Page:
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IoT Investments Rise, But IT Pros Harbor Security Concerns
As IoT investment grows, with billions of dollars flowing into new enterprises, IT departments, as well as other parts of the business, are expressing concerns over the security risks the technology poses.
August 2, 2016
3 Min Read
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As IT departments begin to adopt internet of things (IoT) technologies to modernize businesses, investment is picking up, specifically benefitting the developers of innovative sensors, according to a report from Lux Research.
That segment cornered nearly 80% of the investment due to demand from IoT technologies, with North America dominating. Specifically, more than 340 companies in the Americas attracted nearly 80%, or $3.4 billion, of the total investment in sensor technologies since 2006, according to the report.
Samsung is investing $13 billion, while Sony is raising $4 billion to ramp up sensor production. In addition, Panasonic has invested $780 million for image sensors, while IBM is investing $3 billion in sensor data, and Ford has opened a research and development center on sensors for transportation --- a further indication that IoT adoption is spreading across multiple verticals, and to companies outside of traditional technology firms.
The Lux research report also found overall investment in innovative sensors tripled between 2006 and 2015, reaching $486 million in 2015, with an investor pool running the gamut from venture capitalists to private equity, investment banks, government entities, and large corporations.
"Innovative sensor startups will continue to attract large amounts of venture investment as the Internet of Things emerges as the next major phase in computing, following on the heels of the PC and mobile eras," Pallavi Madakasira, a Lux research analyst and lead author of the report, wrote in a July 21 statement.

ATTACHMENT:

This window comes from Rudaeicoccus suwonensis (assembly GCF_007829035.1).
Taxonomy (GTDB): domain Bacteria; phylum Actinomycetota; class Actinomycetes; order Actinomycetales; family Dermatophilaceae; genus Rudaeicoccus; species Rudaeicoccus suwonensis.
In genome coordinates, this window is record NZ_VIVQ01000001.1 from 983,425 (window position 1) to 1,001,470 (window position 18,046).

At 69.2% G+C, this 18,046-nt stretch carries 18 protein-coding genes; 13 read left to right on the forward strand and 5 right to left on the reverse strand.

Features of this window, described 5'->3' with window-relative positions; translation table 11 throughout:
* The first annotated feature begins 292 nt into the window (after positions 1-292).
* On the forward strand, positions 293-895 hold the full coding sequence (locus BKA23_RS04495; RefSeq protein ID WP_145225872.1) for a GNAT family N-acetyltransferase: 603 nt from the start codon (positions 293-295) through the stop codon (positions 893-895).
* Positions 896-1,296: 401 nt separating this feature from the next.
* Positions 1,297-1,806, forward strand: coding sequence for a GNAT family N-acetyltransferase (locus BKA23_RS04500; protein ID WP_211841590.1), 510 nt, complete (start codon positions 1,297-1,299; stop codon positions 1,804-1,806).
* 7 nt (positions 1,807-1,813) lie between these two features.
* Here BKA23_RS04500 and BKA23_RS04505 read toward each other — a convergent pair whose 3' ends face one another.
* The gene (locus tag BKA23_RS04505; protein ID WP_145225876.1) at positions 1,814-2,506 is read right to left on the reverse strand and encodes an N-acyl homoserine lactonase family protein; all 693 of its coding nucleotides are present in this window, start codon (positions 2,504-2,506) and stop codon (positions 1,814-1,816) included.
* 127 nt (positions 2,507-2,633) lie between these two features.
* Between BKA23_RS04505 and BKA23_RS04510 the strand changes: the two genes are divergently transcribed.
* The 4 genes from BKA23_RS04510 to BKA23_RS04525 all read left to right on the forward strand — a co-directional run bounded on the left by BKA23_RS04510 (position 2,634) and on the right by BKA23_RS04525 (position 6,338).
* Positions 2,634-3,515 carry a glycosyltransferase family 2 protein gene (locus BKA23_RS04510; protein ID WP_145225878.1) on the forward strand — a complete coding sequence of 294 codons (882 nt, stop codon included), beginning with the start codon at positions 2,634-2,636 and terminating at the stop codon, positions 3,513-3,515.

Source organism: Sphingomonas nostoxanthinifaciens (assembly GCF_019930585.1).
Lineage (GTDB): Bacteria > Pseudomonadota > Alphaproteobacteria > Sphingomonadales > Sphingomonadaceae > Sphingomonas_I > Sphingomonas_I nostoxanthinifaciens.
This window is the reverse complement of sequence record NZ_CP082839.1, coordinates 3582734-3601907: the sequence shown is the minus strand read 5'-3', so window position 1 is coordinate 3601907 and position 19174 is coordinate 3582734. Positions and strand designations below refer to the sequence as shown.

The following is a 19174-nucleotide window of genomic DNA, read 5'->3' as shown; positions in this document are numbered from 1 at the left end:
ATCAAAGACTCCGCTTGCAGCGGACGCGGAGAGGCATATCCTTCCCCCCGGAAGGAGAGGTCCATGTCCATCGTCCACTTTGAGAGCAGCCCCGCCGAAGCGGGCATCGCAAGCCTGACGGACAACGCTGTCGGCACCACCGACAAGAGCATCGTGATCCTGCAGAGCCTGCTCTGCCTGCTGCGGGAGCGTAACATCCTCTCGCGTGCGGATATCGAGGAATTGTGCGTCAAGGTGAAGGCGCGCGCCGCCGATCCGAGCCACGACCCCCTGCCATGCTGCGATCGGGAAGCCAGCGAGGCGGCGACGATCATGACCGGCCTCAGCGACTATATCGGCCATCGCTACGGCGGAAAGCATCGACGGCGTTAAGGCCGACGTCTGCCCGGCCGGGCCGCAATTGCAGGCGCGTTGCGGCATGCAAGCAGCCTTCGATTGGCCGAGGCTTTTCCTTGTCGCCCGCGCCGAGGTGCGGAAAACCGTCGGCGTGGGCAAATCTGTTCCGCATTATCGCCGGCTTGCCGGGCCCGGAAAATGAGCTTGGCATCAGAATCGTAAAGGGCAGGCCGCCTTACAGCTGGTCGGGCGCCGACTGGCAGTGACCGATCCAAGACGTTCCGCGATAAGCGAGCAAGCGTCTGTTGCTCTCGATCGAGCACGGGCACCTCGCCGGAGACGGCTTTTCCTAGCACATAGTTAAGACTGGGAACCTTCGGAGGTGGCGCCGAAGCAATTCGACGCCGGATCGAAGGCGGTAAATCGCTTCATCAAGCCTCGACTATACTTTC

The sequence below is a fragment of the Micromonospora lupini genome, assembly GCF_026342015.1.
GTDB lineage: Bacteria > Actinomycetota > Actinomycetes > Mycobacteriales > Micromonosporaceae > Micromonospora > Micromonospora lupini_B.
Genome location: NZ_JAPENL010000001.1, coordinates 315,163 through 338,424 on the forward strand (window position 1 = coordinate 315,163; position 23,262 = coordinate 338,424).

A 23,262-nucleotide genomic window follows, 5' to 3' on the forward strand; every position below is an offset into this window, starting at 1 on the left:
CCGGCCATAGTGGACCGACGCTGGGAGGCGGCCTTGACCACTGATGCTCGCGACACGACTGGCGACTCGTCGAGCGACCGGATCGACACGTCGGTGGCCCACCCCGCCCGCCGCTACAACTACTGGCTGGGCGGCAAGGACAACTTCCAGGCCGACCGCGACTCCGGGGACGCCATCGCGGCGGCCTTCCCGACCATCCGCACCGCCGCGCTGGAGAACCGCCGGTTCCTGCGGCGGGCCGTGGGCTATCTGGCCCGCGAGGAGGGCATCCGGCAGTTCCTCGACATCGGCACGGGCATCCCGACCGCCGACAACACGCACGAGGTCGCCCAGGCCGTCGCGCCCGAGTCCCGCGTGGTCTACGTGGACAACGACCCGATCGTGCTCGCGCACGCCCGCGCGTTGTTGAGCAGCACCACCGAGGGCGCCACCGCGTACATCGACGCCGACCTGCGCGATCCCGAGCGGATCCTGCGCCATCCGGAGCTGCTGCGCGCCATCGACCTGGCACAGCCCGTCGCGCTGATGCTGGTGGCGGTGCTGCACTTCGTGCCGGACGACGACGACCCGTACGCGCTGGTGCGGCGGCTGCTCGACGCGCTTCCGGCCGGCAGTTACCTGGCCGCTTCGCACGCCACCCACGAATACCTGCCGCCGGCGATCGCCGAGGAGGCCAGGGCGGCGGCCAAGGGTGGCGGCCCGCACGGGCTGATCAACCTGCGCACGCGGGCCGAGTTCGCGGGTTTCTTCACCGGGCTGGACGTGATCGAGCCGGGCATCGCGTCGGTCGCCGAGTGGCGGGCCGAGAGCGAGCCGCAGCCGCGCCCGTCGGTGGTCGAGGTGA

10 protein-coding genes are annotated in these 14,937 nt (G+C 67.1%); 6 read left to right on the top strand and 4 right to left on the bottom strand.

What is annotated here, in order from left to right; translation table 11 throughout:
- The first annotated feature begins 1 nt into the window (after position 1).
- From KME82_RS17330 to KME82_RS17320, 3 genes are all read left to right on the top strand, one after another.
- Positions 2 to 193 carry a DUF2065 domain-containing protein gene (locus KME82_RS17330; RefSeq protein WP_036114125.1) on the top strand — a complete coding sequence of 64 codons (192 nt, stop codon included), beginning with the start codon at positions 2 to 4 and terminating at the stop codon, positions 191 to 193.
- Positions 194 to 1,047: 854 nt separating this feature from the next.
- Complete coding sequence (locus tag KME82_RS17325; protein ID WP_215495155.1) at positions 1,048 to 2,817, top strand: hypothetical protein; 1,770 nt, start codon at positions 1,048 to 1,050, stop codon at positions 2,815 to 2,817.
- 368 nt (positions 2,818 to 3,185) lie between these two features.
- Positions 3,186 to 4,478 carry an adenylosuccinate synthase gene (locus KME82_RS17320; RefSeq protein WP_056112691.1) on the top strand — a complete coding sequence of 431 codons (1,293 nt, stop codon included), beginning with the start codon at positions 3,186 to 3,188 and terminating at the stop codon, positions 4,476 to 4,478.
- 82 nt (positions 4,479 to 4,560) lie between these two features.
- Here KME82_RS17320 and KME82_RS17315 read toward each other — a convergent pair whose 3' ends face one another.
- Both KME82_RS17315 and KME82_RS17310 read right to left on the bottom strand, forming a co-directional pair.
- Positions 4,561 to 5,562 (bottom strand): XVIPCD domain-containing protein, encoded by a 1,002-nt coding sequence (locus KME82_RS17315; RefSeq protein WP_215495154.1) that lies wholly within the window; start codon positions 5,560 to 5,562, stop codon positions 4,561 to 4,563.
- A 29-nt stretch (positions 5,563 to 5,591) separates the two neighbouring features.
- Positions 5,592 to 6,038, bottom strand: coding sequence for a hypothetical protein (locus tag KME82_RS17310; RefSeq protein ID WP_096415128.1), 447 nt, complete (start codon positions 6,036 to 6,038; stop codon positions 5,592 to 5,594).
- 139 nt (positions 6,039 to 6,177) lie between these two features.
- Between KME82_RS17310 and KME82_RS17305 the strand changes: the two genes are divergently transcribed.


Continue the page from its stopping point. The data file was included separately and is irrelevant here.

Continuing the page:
Regarded as the next major phase in computing following on the heels of the PC and mobile eras, IoT sensors constitute the "things," serving as end-points of the network system.
The IoT has applications ranging from heavy industries such as utilities, oil and gas, and manufacturing, to more consumer-based applications such as connected appliances and business appliances like printers.
However, IT departments can expect some pushback from business leaders who are wary about how to implement IoT technologies for the good of the business.
A January report from TEKsystems indicated companies are still laying the groundwork for IoT initiatives, with a majority of organizations (53%) recognizing that forging a partnership between IT and business execs is critical for the success of IoT projects.
Less than one-quarter of organizations have reached the stage where IoT initiatives are transforming business processes, services, and products, while the vast majority of businesses surveyed reported that they were in either the consideration, planning, or pilot stages of IoT deployment.
There are also issues regarding IT security that appear to be affecting IoT adoption. In its 2016 survey of 440 IT pros in North America and Europe, the Middle East, and Africa (EMEA), security specialist Spiceworks found that security has taken the lead over insufficient bandwidth as the top concern when it comes to keeping users connected.
Topping that list of security concerns is the fact that IoT devices create more entry points into the network, with about three-quarters of IT pros worried that IoT manufacturers aren't implementing sufficient security measures.
Overall, nearly 90% of IT pros report that IoT poses security and privacy issues that need to be addressed.
According to IT research firm Gartner, the primary business case for IoT is internally focused, namely improved efficiencies, cost savings and enhanced asset utilization, as opposed to the externally facing IoT benefits of enhancing customer experience or increasing revenue.
About the Author(s)
Nathan Eddy is a freelance writer for InformationWeek. He has written for Popular Mechanics, Sales & Marketing Management Magazine, FierceMarkets, and CRN, among others. In 2012 he made his first documentary film, The Absent Column. He currently lives in Berlin.
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